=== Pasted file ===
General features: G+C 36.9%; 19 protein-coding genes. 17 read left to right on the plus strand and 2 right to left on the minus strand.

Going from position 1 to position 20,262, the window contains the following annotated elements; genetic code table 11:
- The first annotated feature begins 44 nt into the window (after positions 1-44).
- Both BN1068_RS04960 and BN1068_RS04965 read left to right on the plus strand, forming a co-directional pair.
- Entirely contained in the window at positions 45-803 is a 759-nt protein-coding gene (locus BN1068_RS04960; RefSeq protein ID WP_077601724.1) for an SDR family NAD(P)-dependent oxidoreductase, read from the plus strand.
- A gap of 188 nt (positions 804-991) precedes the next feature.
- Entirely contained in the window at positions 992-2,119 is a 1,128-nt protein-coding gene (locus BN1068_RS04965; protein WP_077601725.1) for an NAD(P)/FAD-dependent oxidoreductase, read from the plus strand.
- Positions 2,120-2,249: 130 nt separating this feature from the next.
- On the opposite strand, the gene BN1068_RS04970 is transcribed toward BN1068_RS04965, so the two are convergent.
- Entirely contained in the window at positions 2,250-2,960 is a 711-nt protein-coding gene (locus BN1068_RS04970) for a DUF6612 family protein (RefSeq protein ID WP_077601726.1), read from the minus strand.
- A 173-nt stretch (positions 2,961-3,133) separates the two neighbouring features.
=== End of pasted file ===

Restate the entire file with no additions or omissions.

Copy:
General features: G+C 36.9%; 19 protein-coding genes. 17 read left to right on the plus strand and 2 right to left on the minus strand.

Going from position 1 to position 20,262, the window contains the following annotated elements; genetic code table 11:
- The first annotated feature begins 44 nt into the window (after positions 1-44).
- Both BN1068_RS04960 and BN1068_RS04965 read left to right on the plus strand, forming a co-directional pair.
- Entirely contained in the window at positions 45-803 is a 759-nt protein-coding gene (locus BN1068_RS04960; RefSeq protein ID WP_077601724.1) for an SDR family NAD(P)-dependent oxidoreductase, read from the plus strand.
- A gap of 188 nt (positions 804-991) precedes the next feature.
- Entirely contained in the window at positions 992-2,119 is a 1,128-nt protein-coding gene (locus BN1068_RS04965; protein WP_077601725.1) for an NAD(P)/FAD-dependent oxidoreductase, read from the plus strand.
- Positions 2,120-2,249: 130 nt separating this feature from the next.
- On the opposite strand, the gene BN1068_RS04970 is transcribed toward BN1068_RS04965, so the two are convergent.
- Entirely contained in the window at positions 2,250-2,960 is a 711-nt protein-coding gene (locus BN1068_RS04970) for a DUF6612 family protein (RefSeq protein ID WP_077601726.1), read from the minus strand.
- A 173-nt stretch (positions 2,961-3,133) separates the two neighbouring features.